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Re: [BKARTS] Inkjet printers



Since I sent that email, I have been in contact with a photography group who
recommend the Epson Stylus 2100.

I use a Canon D680 laser printer for everyday mono. For colour printing, I
already have a Canon i550, a Canon BJC 4550, an HP 840c and an HP 720c. None
of these are archival, though the i550 produces photos well.

In the short term, I am looking to print at least A3 and to be able to print
edge to edge on both sides. However, the Epson 4000 looks to be an
investment that I may be willing to save for.

Thanks, Richard.

Suzanne

----- Original Message -----
From: "Richard Minsky" <minsky@xxxxxxxxxx>
To: <BOOK_ARTS-L@xxxxxxxxxxxxxxxx>
Sent: Sunday, February 27, 2005 8:35 PM
Subject: Re: Inkjet printers


> I prefer the paper handling in the Epson line, and in general prefer
inkjet
> to laser printers. A lot depends on what you will print on, how long it
has
> to last, how fast you need to do it, your budget and space.. If you want
to
> print large sheets of permanent photographic quality and have $1,800,  get
> an Epson 4000. It can produce amazing results on paper 17" wide. Andrew
> Hoyem of The Arion Press used this for the large and beautiful prints in a
> recent publication he was showing at the Oak Knoll BookFest. If you are
> folding and sewing book pages you may need this size. It uses their
> Ultrachrome pigment inks, the same as the larger 7000 and 9000 series (as
> soes the 13" wide 2200). There is a review update at
> http://www.luminous-landscape.com/reviews/printers/epson-4000-update.shtml
>
> Also check out their review of the 2200, which uses 7 inks and costs under
> $700 at
> http://www.luminous-landscape.com/reviews/printers/Epson2200.shtml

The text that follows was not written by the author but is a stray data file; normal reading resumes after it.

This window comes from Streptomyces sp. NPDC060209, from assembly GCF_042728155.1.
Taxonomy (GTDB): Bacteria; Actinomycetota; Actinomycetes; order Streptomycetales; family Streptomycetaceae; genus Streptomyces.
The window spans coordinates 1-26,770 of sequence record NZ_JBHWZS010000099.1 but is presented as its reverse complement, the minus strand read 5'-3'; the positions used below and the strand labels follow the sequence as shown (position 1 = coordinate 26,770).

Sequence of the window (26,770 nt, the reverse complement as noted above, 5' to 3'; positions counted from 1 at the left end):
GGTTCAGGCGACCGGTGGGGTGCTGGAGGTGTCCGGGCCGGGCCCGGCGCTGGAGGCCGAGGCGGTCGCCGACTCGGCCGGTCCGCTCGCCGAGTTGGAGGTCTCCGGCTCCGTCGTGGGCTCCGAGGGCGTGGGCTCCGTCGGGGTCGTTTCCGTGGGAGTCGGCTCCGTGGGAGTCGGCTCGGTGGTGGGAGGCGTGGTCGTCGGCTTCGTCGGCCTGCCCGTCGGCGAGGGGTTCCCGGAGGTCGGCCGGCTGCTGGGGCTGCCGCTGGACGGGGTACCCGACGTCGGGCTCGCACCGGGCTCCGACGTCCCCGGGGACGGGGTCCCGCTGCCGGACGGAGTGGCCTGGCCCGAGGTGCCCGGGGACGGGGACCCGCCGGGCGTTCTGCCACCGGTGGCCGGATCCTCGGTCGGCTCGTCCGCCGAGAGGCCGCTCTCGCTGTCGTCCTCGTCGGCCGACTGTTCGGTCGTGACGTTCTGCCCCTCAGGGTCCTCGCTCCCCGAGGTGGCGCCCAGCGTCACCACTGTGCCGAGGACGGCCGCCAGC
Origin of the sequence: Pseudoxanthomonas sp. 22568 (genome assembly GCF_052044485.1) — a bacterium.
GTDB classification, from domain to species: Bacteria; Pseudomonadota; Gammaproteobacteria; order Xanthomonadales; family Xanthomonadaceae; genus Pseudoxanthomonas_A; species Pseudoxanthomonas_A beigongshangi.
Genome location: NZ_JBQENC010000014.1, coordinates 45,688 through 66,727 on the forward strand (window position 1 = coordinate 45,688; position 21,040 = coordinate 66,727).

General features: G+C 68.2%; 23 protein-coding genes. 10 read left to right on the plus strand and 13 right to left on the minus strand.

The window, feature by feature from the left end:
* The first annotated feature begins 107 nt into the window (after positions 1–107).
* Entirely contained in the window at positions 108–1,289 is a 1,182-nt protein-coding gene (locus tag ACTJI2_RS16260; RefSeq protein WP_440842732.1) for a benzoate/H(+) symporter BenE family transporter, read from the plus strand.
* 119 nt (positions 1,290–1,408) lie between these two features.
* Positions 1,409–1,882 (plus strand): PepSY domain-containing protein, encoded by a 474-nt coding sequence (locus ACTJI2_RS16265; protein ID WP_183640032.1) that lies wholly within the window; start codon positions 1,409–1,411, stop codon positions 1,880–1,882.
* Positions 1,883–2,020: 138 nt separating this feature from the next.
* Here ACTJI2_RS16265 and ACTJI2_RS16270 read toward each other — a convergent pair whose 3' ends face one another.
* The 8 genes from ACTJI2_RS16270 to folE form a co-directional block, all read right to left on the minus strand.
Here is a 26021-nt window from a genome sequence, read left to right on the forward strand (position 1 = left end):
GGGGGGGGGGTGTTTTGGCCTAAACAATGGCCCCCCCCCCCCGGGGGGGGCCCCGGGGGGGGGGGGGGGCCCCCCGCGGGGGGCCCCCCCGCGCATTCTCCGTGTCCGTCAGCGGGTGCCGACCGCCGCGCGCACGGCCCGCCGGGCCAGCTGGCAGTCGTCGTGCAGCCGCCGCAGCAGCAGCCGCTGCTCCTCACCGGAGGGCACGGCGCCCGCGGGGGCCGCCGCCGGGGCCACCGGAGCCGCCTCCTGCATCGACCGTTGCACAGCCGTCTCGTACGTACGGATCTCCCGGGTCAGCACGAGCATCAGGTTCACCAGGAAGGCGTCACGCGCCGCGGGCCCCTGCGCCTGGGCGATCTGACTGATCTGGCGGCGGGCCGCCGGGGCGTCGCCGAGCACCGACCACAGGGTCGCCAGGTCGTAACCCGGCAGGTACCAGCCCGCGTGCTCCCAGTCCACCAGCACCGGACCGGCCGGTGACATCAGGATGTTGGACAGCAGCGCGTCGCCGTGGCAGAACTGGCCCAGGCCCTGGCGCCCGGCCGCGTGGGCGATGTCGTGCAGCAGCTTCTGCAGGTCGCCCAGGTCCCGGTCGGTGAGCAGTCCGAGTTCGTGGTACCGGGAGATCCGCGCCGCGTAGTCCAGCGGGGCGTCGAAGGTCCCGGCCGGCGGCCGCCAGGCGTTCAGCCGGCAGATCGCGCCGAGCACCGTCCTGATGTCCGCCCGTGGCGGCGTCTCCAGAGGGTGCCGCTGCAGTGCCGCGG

>
> My personal favorite for everyday printing is the Epson C84, which cost
$79
> at Staples with 4 full ink cartridges. It's fast. The print quality is
> gorgeous, actually amazing for a 4-color machine, on a wide variety of
> papers at 5220 dpi.  It uses 4 separate cartridges of their Durabrite
inks,
> which are fairly waterproof and moderately "permanent." They say 80 years
> in normal exhibition conditions (framed behind glass) but I expect longer
> inside of a book. Remember what Groucho said.
>
> It may have been discontinued, but there are similar models out there.
>
> I also use an Epson 2000P, which was the first pigment based archival
> desktop photo quality printer (13" wide). It makes beautiful prints very
> slowly and is particular about what paper it uses. The inks are claimed to
> be 200 year archival.
>
> I still use my old Epson 1520, which uses the old non-waterproof,
> non-archival dye-based inks, but takes a 17" wide sheet and produces good
> color on a wide range of papers. It's fast, and great for larger posters,
> banners, etc. that are temporary, and for book pages where moisture and
> light are kept from the image.
>
> The 13" wide HP I got recently has feeding problems with some papers. I
can
> put almost anything through my Epsons, including paper fed deckle-edge
> forward. If you get the  larger ones like the 2200 or 4000 they have a
> straight through paper path for printing on media up to 1.3 mm thick.
>
> --
>  Richard
>  http://minsky.com
>  http://www.centerforbookarts.org
>
>              ***********************************************
>      The Bonefolder: an e-journal for the bookbinder and book artist
>
>              For all your subscription questions, go to the
>                       Book_Arts-L FAQ and Archive.
>
>                   Both at: <http://www.philobiblon.com>
>              ***********************************************
>

             ***********************************************
     The Bonefolder: an e-journal for the bookbinder and book artist

             For all your subscription questions, go to the
                      Book_Arts-L FAQ and Archive.

                  Both at: <http://www.philobiblon.com>
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